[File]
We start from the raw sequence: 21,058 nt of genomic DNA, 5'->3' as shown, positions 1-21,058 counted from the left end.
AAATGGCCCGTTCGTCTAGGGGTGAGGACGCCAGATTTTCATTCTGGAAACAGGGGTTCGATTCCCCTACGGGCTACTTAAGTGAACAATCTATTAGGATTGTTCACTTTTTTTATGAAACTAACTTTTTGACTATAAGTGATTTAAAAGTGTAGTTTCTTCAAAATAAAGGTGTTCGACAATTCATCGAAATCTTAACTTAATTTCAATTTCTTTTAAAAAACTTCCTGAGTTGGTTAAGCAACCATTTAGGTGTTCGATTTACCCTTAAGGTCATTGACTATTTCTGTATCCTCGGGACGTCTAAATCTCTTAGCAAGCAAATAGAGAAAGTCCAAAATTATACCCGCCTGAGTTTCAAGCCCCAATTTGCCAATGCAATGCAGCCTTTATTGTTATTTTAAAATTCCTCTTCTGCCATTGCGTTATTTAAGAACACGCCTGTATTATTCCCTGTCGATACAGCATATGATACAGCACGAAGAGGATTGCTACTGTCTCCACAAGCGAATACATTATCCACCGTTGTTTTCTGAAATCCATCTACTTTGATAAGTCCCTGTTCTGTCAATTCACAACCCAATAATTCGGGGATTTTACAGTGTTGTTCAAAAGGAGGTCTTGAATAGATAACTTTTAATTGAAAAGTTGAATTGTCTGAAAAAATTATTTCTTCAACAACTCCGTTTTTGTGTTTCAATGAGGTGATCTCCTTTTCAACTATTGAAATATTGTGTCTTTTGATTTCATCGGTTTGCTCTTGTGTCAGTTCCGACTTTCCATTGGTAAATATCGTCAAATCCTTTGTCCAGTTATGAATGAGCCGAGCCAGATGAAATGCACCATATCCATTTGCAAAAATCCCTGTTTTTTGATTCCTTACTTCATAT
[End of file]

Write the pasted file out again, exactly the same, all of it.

We start from the raw sequence: 21,058 nt of genomic DNA, 5'->3' as shown, positions 1-21,058 counted from the left end.
AAATGGCCCGTTCGTCTAGGGGTGAGGACGCCAGATTTTCATTCTGGAAACAGGGGTTCGATTCCCCTACGGGCTACTTAAGTGAACAATCTATTAGGATTGTTCACTTTTTTTATGAAACTAACTTTTTGACTATAAGTGATTTAAAAGTGTAGTTTCTTCAAAATAAAGGTGTTCGACAATTCATCGAAATCTTAACTTAATTTCAATTTCTTTTAAAAAACTTCCTGAGTTGGTTAAGCAACCATTTAGGTGTTCGATTTACCCTTAAGGTCATTGACTATTTCTGTATCCTCGGGACGTCTAAATCTCTTAGCAAGCAAATAGAGAAAGTCCAAAATTATACCCGCCTGAGTTTCAAGCCCCAATTTGCCAATGCAATGCAGCCTTTATTGTTATTTTAAAATTCCTCTTCTGCCATTGCGTTATTTAAGAACACGCCTGTATTATTCCCTGTCGATACAGCATATGATACAGCACGAAGAGGATTGCTACTGTCTCCACAAGCGAATACATTATCCACCGTTGTTTTCTGAAATCCATCTACTTTGATAAGTCCCTGTTCTGTCAATTCACAACCCAATAATTCGGGGATTTTACAGTGTTGTTCAAAAGGAGGTCTTGAATAGATAACTTTTAATTGAAAAGTTGAATTGTCTGAAAAAATTATTTCTTCAACAACTCCGTTTTTGTGTTTCAATGAGGTGATCTCCTTTTCAACTATTGAAATATTGTGTCTTTTGATTTCATCGGTTTGCTCTTGTGTCAGTTCCGACTTTCCATTGGTAAATATCGTCAAATCCTTTGTCCAGTTATGAATGAGCCGAGCCAGATGAAATGCACCATATCCATTTGCAAAAATCCCTGTTTTTTGATTCCTTACTTCATAT